On February 17, 2016, the Department of Labor (DOL) Solicitor of Labor announced that the DOL’s Final Rule regarding the Fair Labor Standards Act (FLSA) White Collar Exemption Regulations will be published in July 2016.
This rule will impact HR and payroll management for almost every employer in the state.
According to the Solicitor, the Secretary of Labor would prefer to release the final rules even earlier, perhaps by “late spring.” When the Final Rule is published, however, it will have an effective date only 60 days later.
An Overview of the Impact for HR and Payroll Professionals
The new rule being proposed would update the regulations governing which “white collar” worker’s - that is, executive, administrative and professional employees - are entitled to minimum wage and overtime pay protections.
The final rule is expected to increase the minimum salary level for these "white collar" exempt employees, and will provide for an automatic annual increase of that minimum level. Another result of the proposed change will be that fewer employees will meet the requirements to be exempt from overtime. This will mean that they will either be entitled to receive overtime pay, or will have to receive a higher salary in order to remain exempt under the FLSA guidelines.
Specific proposals include:
- Setting the standard salary level at the 40thpercentile of weekly earnings for full-time salaried workers or $921 per week, or $47,892 annually. This is more than double the current salary threshold for exemption, which is $455 per week, or $23,660 per year.
- Increasing the total annual compensation requirement needed to exempt “highly compensated employees” (HCEs) to the annualized value of the 90th percentile of weekly earnings of full-time salaries workers or $122,148 annually.
- Establishing a process to automatically update the salary and compensation levels going forward to ensure that they will continue to provide a useful and effective test for exemption.
Challenges to the Proposed Rule Change
According to the DOL , the intentions of these amendments are to “minimize the risk that employees legally entitled to overtime will be subject to misclassification based solely on the salaries they receive, without excluding from exemption an unacceptably high number of employees who meet the duties test;” and ensure that the standard salary and HCE total annual compensation requirements remain meaningful tests for distinguishing between bona fide executive, administrative, and professional workers who are not entitled to overtime and overtime-protected white collar workers.
However, over 100 members of the US House of Representatives signed a letter to the Secretary of Labor on February 9, 2016, expressing concerns with the proposed Rule’s ambiguity as to any proposed changes to the duties requirements. The letter requested that the DOL “reconsider moving forward with this rule as drafted.”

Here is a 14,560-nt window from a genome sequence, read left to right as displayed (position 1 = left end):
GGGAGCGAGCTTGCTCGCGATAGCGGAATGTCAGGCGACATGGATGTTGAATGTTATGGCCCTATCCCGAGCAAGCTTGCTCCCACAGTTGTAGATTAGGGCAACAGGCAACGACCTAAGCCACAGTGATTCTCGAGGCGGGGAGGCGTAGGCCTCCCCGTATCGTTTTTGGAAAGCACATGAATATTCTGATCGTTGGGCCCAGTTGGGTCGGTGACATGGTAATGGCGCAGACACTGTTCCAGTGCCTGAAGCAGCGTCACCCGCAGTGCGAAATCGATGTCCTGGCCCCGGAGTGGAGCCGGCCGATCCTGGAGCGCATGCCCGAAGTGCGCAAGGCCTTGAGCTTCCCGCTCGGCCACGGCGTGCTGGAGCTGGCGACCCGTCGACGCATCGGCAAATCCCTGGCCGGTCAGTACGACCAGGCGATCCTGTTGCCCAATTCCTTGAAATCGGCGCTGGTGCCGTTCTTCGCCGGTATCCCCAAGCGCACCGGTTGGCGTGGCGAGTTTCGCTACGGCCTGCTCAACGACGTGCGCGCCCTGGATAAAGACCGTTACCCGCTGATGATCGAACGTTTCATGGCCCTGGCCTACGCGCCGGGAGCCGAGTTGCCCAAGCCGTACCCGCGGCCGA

It is quite possible that Congress may consider using a Congressional Review Act challenge to the Final Rule, if it is dissatisfied with the specifics of the rule.
What You Should Do to Prepare
A new Final Rule will be announced and there will be very little time between its announcement and DOL enforcement. Employers and HR managers should begin preparing now, since the result will be a substantial increase in non-exempt workers, and possible wage and hour litigation, as well as compliance related issues.
As pointed out by HRUSA:
"Once the Final Rule is announced, employers will need to respond quickly – potentially creating budgetary and operational concerns. Possible employer responses will likely include:
- Significant increases in salary to maintain exempt status;
- Reclassifying employees to nonexempt status;
- Modifying job duties and position descriptions to comply with any changes to the “duties” tests;
- Changing work-hour and scheduling requirements to eliminate overtime;
- Adjusting to timekeeping requirements for historically exempt employees;
- Restructuring bonus and incentive pay; and
- Managing employee responses concerning such changes."
Though the exact contents of the Final Rule are not known, employers need to be aware that these changes to the law are coming and will most likely be in effect before the end of 2016. Employers should consult with experienced labor counsel now to determine which policies and procedures are likely to be affected by the new rule. Employers should also advise their accounting staff to review possible changes to compensation structures, and decide what the best strategy will be, such as increasing salaries or reclassifying employees.
Aggressive enforcement is expected from the DOL and employers will only have 60 days after the announcement of the rule to analyze and, if need be, modify any policies, procedures, job descriptions and duties, and compensation structures before the rule goes into effect.
Where to Find Help With Compliance
HR and payroll compliance is a labor-intensive requirement of all employers, but it can be achieved and there are scores of resources available for the employer who chooses to manage their own payroll processes. Here are a few to get you started:
Another option to consider is utilizing a managed payroll service. By outsourcing these functions you can also outsource all of the requirements that are currently on your HR staff to maintain compliance. If you have questions regarding this, or other HR issues and practices, let us help you in managing your HR needs, payroll processes, and staying on top of compliance demands. Get your Free Download: Payroll Outsourcing Guide to help you make an informed decision or call Accuchex Payroll Management Services at 877-422-2824.